New Maine News

The First 200 Years

New Maine News wasn’t always new. Or Maine. Or really news. In fact, before Maine became a state in 1820, New Maine News was known as the Journal of Liberatory Spectacle, and its motto was, “Release us from the ruling classes in hated Bostontown!”

Founded by an anonymous collective of farmers and fishermen, and edited by a mysterious entity named Hezekiah Beal, New Maine News predates the state by several decades. The exact date of its first edition is unknown, as the Journal was distributed in three forms: pamphlets, posters, and disguised as litter blowing around the town square.   

Beal himself would often appear in squares throughout the Colony of Maine, standing atop a wooden crate and shouting the day’s news. A tall man even by today’s standards, the six-foot-four-inch Beal was mountainous compared to the malnourished subjects of the Governor of Massachusetts who heard his reports as they commuted by boot to the docks and potato fields.

When Maine was officially admitted into the Union, Beal changed the Journal’s name, and Ye Olde Maine News was born. The next day, the name was changed to New Maine News. There are no surviving copies of Ye Olde Maine News accessible to the public or scholars, but several copies are in private collections. Estimates of their value reach into the tens of dollars.

One of the stranger aspects of this strange newspaper is the longevity of its editor-in-chief — not his tenure in that position, but his lifespan. Hezekiah Beal’s name appears on anti-Massachussetts literature dating back to the late 1600s, yet it’s also on the masthead of every issue of New Maine News dated well into the mid-1800s. Modern investigative historians developed three theories to explain this: Beal is immortal, he’s a vampire but killable, or he’s Santa.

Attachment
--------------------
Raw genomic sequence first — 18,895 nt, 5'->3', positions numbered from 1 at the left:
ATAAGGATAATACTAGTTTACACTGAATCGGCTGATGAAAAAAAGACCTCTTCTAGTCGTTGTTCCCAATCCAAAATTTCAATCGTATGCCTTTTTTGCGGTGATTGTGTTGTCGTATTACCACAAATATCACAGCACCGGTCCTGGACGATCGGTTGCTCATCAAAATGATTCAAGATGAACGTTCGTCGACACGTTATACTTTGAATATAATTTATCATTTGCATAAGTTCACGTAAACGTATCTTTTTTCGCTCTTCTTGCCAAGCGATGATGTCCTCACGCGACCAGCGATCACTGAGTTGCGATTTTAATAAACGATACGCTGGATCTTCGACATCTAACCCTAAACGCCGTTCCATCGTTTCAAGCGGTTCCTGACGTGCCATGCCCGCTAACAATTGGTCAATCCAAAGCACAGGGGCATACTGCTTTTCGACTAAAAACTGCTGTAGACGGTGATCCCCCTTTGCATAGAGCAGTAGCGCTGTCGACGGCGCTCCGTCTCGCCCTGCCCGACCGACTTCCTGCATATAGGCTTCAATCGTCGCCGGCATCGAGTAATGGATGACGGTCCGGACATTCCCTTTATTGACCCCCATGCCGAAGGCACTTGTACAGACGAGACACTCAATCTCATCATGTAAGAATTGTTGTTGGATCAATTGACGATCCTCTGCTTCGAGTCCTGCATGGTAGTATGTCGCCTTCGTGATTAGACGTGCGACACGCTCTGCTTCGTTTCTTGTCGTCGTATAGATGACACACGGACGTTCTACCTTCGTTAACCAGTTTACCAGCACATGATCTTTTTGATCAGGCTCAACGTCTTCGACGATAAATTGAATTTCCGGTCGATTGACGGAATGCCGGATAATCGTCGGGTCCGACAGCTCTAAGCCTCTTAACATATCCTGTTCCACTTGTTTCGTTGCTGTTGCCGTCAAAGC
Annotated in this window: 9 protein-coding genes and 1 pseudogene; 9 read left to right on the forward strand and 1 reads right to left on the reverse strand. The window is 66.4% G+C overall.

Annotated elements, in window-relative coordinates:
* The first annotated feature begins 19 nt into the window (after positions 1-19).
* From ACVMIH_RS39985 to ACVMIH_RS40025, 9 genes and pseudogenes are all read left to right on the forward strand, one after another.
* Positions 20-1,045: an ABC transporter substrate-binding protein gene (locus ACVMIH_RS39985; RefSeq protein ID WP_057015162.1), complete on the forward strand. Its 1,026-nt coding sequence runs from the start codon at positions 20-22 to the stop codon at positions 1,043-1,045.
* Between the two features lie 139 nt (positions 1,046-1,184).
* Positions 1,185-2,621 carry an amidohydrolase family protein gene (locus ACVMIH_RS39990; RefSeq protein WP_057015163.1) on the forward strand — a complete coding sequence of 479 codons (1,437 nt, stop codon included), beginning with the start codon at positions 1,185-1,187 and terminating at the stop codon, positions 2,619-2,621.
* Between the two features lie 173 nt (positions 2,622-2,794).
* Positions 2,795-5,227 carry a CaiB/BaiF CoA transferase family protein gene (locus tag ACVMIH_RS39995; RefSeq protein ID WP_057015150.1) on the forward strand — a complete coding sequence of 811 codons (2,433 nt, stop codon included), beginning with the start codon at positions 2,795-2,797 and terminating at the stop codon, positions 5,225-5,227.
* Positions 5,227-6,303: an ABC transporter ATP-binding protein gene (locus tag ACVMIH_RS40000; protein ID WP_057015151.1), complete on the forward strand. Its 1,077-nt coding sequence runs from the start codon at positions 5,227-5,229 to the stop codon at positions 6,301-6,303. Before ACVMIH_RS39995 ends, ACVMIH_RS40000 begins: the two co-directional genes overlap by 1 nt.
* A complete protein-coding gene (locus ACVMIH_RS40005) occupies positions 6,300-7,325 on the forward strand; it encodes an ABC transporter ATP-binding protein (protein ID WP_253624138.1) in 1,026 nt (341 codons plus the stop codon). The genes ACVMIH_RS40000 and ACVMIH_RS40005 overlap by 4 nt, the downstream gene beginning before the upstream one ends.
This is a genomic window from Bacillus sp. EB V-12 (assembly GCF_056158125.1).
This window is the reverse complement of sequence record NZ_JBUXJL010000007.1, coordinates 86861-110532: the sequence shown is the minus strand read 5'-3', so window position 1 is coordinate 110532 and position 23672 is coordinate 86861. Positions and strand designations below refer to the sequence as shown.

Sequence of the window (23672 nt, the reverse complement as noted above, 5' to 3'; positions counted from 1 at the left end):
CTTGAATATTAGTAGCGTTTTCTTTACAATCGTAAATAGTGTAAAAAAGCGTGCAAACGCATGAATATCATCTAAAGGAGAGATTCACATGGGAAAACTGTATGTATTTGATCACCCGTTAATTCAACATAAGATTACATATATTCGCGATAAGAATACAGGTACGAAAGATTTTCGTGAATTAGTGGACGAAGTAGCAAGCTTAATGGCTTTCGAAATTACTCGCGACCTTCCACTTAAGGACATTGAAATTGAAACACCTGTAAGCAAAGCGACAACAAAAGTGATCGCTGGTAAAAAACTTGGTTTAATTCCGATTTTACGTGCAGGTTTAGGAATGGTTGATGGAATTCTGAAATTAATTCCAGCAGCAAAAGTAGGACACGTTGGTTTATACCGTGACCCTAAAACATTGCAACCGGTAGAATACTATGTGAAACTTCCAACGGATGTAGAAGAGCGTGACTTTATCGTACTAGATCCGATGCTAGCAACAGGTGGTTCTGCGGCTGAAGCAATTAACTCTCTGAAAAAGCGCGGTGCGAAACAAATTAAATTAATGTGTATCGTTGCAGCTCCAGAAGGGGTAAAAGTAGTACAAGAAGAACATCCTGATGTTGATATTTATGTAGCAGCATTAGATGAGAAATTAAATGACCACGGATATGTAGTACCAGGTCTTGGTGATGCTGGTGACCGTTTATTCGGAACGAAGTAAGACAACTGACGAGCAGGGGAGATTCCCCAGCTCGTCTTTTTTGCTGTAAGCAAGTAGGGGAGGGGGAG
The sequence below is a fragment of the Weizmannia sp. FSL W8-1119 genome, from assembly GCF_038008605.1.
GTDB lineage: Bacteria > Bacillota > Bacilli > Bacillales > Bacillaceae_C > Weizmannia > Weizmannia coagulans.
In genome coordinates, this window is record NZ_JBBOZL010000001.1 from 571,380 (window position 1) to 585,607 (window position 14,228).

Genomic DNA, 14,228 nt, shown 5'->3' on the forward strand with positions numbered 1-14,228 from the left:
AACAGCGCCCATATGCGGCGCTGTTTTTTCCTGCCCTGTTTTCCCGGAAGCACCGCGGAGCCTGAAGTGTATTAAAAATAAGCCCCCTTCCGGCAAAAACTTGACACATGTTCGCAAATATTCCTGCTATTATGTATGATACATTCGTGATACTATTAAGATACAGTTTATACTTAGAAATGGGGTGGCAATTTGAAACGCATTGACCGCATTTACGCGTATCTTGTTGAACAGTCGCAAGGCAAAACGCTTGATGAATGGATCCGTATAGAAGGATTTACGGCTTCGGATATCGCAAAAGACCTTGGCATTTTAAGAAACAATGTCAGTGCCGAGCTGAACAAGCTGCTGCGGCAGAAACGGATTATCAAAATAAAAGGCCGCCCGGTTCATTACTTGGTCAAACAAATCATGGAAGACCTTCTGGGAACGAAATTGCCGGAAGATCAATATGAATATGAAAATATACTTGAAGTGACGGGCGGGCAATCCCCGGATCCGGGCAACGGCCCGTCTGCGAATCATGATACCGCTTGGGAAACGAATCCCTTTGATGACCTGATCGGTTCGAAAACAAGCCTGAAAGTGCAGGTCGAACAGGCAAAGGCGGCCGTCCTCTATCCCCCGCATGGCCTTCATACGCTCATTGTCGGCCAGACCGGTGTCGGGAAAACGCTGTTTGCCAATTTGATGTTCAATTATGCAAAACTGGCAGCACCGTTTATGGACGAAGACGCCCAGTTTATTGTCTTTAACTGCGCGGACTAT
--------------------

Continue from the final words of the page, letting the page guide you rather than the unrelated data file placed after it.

To the profound disappointment of the Maine Vampire Hunters Association, which funded the historical research, it appears there’s a much more plausible, less bitey explanation.  

Archivists recently found an article in another Maine paper of the period, from 1845, that describes Hezekiah Beal as “a man of the illest and most vile repute, with whom few could meet without being driven to a rage.” The article goes on to report that Beal has disappeared following publication of an exposé in New Maine News.

That front-page story, headlined, “Maine’s Cod Fishermen Cry About Their Catch Yet Light Their Lamps With the Cleanest and Most Lavish of Whale Oils, According to My Esteemed Colleagues,” caused an uproar. Most Maine families couldn’t afford whale oil and had to fuel their lanterns with sardine grease.

Still, even the greasiest sardine squeezer made a better living than the journalists. Hezekiah Beal eventually resurfaced (literally) in a town down the coast, and he continued to investigate the corporate-industrial giants of his day, like Big Barrell, Big Candle, and Big Clam. “Clammers Claim Great Hardship,” another NMN headline began, “Yet Their Bounty Grows Abundant in Foul Muck Which God Himself Would Disavow for Its Filthy Nature.” That one got him tarred and feathered.  

Following publication of a particularly acerbic series on lumberjacks, Hezekiah Beal’s lengthy run as editor of New Maine News ended, albeit briefly. In place of his name on the masthead there appeared a series of X’s. A few weeks later, his name reappeared.

Scholars now believe the name Hezekiah Beal is passed down to whatever ignoble schmoe becomes editor-in-chief of New Maine News. There’s no ceremony or celebration to mark the transition, just the glum passing of the scrapbook containing news clips from the paper’s past.

In anticipation of the 200th anniversary of New Maine News (March 15, 2020), we’re publishing highlights from that storied scrapbook in Mainer.

We hope you enjoy these selections from the first two centuries of Maine’s only trustworthy, honest news source. And who knows? You might even learn something.